Real deal on handkerchiefs
CHRIS WISE Norwich City haven't got too much in common with Real Madrid and Barcelona - but that could all change soon. Whenever the Spanish giants are going through a bad run of form fans register their displeasure by waving white handkerchiefs in the air.
Norwich City haven't got too much in common with Real Madrid and Barcelona - but that could all change soon.
Whenever the Spanish giants are going through a bad run of form fans register their displeasure by waving white handkerchiefs in the air.
The signal of surrender usually gets the supporters' message across to the powers-that-be - and Roy Blower would like to see something similar today as fans disillusioned with Nigel Worthington's management continue their campaign against the City boss.
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"I have seen that sort in Spain and I think it does work," said the chairman of the Norwich City Independent Supporters' Association, who organised Thursday's meeting about "the current situation".
"It makes a statement without offending anyone. I'm suggesting that fans wave white handkerchiefs, or maybe white cards, at half-time and at the end of the game, but not during it. We don't want any protests when the game in his progress because that would be counter-productive."
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The hankie protest was one of a number of suggestions put forward during the meeting as supporters tackled the emotive issue of how best to get their feelings across without damaging their side's chances of winning games.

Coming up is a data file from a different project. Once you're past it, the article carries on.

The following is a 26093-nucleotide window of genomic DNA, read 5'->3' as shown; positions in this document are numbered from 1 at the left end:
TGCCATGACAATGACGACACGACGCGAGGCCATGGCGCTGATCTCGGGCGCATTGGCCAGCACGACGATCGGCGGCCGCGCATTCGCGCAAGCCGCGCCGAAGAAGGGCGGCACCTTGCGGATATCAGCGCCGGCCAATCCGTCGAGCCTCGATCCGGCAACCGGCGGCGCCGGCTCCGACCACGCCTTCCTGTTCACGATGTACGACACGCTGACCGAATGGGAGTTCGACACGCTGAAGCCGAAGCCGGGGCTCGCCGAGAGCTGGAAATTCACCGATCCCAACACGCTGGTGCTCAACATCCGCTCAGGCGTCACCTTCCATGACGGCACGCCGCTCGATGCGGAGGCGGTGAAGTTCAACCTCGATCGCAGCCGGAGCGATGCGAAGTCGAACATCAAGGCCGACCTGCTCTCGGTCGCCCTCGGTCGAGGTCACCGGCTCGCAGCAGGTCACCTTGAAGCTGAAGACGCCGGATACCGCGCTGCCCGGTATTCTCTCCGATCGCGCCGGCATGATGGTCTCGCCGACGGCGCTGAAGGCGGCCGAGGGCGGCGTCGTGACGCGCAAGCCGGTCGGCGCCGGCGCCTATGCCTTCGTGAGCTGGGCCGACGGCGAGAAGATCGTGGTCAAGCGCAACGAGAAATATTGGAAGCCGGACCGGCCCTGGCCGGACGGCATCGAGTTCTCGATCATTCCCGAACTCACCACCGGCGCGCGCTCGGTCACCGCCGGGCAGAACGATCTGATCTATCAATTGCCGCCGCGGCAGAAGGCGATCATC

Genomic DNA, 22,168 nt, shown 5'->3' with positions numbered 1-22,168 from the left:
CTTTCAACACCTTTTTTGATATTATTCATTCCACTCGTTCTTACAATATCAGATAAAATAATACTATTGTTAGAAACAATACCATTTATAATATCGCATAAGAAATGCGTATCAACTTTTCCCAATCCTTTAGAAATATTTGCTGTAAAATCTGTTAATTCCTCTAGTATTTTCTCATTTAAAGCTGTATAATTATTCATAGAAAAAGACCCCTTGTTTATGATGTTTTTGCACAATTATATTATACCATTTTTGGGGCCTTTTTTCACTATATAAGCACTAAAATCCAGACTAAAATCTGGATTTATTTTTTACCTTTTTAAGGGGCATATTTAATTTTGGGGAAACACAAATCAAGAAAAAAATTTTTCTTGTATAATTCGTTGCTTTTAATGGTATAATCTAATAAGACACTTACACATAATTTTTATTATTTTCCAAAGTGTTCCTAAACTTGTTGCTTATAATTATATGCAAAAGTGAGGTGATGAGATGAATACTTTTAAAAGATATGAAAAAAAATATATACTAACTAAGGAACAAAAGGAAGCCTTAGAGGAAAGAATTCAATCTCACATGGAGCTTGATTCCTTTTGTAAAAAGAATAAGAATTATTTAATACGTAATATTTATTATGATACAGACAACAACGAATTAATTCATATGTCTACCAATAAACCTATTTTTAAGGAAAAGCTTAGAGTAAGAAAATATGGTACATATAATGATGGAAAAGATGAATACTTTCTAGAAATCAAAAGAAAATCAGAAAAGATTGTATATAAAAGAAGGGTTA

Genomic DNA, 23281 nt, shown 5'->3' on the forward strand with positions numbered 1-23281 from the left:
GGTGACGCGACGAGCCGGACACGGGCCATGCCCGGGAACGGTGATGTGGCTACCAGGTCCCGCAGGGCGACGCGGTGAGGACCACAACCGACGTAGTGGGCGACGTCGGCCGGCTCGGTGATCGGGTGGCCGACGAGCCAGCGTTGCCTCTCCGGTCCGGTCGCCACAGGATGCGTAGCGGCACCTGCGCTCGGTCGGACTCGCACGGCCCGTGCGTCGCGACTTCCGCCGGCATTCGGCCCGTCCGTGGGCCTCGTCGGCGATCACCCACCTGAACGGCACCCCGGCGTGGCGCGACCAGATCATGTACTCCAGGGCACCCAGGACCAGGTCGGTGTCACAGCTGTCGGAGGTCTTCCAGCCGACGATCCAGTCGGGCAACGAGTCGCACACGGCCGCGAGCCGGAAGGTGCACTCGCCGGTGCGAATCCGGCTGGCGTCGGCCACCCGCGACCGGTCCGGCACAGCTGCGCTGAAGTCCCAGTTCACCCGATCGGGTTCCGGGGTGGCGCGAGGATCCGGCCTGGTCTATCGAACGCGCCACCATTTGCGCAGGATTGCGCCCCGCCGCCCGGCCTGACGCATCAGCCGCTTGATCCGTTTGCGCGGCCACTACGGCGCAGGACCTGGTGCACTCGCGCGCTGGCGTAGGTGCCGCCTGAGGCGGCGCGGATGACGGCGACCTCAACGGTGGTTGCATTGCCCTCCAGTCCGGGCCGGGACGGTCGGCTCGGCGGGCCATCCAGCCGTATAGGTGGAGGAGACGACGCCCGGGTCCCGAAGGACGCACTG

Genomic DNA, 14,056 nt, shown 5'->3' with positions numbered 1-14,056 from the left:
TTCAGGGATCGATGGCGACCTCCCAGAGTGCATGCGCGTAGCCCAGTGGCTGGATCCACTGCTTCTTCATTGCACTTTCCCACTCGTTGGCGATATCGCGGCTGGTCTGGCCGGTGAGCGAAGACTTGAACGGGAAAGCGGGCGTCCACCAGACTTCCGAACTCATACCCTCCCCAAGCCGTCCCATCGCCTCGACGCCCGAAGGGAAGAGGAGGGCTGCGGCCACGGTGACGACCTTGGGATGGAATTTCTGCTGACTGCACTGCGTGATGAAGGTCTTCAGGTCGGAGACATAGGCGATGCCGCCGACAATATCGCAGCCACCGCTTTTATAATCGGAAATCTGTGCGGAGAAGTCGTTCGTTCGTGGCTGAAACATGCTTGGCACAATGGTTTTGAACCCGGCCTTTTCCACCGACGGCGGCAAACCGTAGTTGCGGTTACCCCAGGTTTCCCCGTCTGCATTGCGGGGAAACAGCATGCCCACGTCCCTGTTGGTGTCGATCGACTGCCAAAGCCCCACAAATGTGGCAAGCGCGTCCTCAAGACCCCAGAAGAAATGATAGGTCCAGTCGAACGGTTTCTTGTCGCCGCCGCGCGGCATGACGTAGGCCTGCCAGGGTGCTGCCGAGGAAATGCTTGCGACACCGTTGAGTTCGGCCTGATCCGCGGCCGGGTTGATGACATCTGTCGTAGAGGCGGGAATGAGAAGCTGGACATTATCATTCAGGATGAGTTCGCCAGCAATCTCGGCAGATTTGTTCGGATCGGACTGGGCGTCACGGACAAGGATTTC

Like his chairman, NCISA treasurer John Tilson wants it to be a case of business as usual once today's game against Stoke gets under way, but he has got his own idea for a protest after the final game of the season against Wolves on April 30.
"We are very conscious that we don't want to harm the club financially," he said. "We don't want to boo the team when a game is in progress and we do not want to insult certain individuals who are employed by the football club. So we have all been trying to think of different ways to get our views across.
"Traditionally in the last home game of the season the team comes out 10 minutes after the final whistle with the manager to applaud the fans for their support. I just think it would be wrong if we then applauded them.
"If everyone left immediately after the game they would come out to an empty stadium. I'm sure a few people would get the message then.
"As far as Saturday is concerned my opinion is that fans have got to get behind their team and I think everyone will get behind them come 3pm. I'll be the first to admit that I have expressed my opinions to those around me when games have being going on. But I haven't resorted to booing."
Both men thought Thursday's meeting, which attracted a crowd of over 500, was a success, Blower saying: "I was knocked out by the attendance. I think people respect NCISA for what we are trying to do. We are not a fire and brimstone brigade - we are a responsible organisation who are just doing what we think is best for our football club.
"The other thing I would like to say is that we are not a minority. There are a lot of people out there with a deep feeling for the football club who feel utter resentment when certain people say that. If you go to any factory, shop or dwelling there is a great dissatisfaction with the way the football club is being run as far as the team is concerned."
Tilson added: "I was very impressed with the number of people who turned up on a freezing night. I don't think it will sway the board but I think more and more people will turn out at future events and they will have to listen to what we are saying in the end.I think if all 25,000 who attended Saturday's game were balloted before it then 20,000 would want Nigel Worthington out."